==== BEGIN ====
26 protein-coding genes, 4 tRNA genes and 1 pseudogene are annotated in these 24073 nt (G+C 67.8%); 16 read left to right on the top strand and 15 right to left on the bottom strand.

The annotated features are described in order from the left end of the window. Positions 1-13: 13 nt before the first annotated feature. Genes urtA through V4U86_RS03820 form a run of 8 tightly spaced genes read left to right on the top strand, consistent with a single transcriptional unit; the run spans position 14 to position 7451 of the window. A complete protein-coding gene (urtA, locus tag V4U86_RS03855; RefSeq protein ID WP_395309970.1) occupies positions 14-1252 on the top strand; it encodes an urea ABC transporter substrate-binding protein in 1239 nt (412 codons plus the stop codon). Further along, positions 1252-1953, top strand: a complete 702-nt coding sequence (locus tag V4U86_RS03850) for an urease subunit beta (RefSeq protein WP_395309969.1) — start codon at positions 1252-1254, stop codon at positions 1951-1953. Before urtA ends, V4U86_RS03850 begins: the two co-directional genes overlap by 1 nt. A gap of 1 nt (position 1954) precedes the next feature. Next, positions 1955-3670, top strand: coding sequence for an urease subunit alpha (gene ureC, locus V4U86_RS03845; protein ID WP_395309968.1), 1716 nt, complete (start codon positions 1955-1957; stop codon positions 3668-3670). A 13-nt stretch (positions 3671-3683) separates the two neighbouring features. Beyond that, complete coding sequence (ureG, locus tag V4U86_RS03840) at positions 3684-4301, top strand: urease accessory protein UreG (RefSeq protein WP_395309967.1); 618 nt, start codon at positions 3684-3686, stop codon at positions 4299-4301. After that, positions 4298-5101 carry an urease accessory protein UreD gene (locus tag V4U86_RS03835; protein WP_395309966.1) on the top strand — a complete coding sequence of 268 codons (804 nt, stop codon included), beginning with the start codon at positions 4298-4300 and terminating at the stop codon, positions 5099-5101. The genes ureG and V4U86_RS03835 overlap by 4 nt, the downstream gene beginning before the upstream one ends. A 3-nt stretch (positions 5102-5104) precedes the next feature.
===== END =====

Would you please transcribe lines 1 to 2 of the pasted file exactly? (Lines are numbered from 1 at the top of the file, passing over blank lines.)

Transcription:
26 protein-coding genes, 4 tRNA genes and 1 pseudogene are annotated in these 24073 nt (G+C 67.8%); 16 read left to right on the top strand and 15 right to left on the bottom strand.

The annotated features are described in order from the left end of the window. Positions 1-13: 13 nt before the first annotated feature. Genes urtA through V4U86_RS03820 form a run of 8 tightly spaced genes read left to right on the top strand, consistent with a single transcriptional unit; the run spans position 14 to position 7451 of the window. A complete protein-coding gene (urtA, locus tag V4U86_RS03855; RefSeq protein ID WP_395309970.1) occupies positions 14-1252 on the top strand; it encodes an urea ABC transporter substrate-binding protein in 1239 nt (412 codons plus the stop codon). Further along, positions 1252-1953, top strand: a complete 702-nt coding sequence (locus tag V4U86_RS03850) for an urease subunit beta (RefSeq protein WP_395309969.1) — start codon at positions 1252-1254, stop codon at positions 1951-1953. Before urtA ends, V4U86_RS03850 begins: the two co-directional genes overlap by 1 nt. A gap of 1 nt (position 1954) precedes the next feature. Next, positions 1955-3670, top strand: coding sequence for an urease subunit alpha (gene ureC, locus V4U86_RS03845; protein ID WP_395309968.1), 1716 nt, complete (start codon positions 1955-1957; stop codon positions 3668-3670). A 13-nt stretch (positions 3671-3683) separates the two neighbouring features. Beyond that, complete coding sequence (ureG, locus tag V4U86_RS03840) at positions 3684-4301, top strand: urease accessory protein UreG (RefSeq protein WP_395309967.1); 618 nt, start codon at positions 3684-3686, stop codon at positions 4299-4301. After that, positions 4298-5101 carry an urease accessory protein UreD gene (locus tag V4U86_RS03835; protein WP_395309966.1) on the top strand — a complete coding sequence of 268 codons (804 nt, stop codon included), beginning with the start codon at positions 4298-4300 and terminating at the stop codon, positions 5099-5101. The genes ureG and V4U86_RS03835 overlap by 4 nt, the downstream gene beginning before the upstream one ends. A 3-nt stretch (positions 5102-5104) precedes the next feature.